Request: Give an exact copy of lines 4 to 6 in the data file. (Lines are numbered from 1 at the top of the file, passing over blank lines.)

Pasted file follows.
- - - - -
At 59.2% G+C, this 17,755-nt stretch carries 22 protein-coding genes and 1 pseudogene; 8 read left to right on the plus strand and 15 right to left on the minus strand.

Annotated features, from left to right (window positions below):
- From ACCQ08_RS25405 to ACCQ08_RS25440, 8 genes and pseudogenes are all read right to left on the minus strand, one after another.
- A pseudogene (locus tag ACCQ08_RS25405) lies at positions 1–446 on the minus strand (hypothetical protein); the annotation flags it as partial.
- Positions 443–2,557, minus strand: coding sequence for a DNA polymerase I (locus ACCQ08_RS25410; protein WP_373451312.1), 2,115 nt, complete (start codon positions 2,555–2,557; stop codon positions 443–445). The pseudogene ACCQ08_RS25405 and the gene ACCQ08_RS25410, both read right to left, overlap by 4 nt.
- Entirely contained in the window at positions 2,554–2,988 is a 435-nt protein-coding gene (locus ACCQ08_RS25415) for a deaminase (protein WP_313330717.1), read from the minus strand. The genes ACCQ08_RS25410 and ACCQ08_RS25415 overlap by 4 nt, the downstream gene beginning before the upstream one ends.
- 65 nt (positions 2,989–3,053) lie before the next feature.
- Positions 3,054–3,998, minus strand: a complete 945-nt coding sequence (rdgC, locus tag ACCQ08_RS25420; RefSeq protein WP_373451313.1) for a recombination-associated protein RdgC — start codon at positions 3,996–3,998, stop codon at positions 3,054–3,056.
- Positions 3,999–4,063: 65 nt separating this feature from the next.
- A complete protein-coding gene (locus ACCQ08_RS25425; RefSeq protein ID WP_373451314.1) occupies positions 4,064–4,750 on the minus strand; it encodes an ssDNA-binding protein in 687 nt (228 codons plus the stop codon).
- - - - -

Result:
- A pseudogene (locus tag ACCQ08_RS25405) lies at positions 1–446 on the minus strand (hypothetical protein); the annotation flags it as partial.
- Positions 443–2,557, minus strand: coding sequence for a DNA polymerase I (locus ACCQ08_RS25410; protein WP_373451312.1), 2,115 nt, complete (start codon positions 2,555–2,557; stop codon positions 443–445). The pseudogene ACCQ08_RS25405 and the gene ACCQ08_RS25410, both read right to left, overlap by 4 nt.
- Entirely contained in the window at positions 2,554–2,988 is a 435-nt protein-coding gene (locus ACCQ08_RS25415) for a deaminase (protein WP_313330717.1), read from the minus strand. The genes ACCQ08_RS25410 and ACCQ08_RS25415 overlap by 4 nt, the downstream gene beginning before the upstream one ends.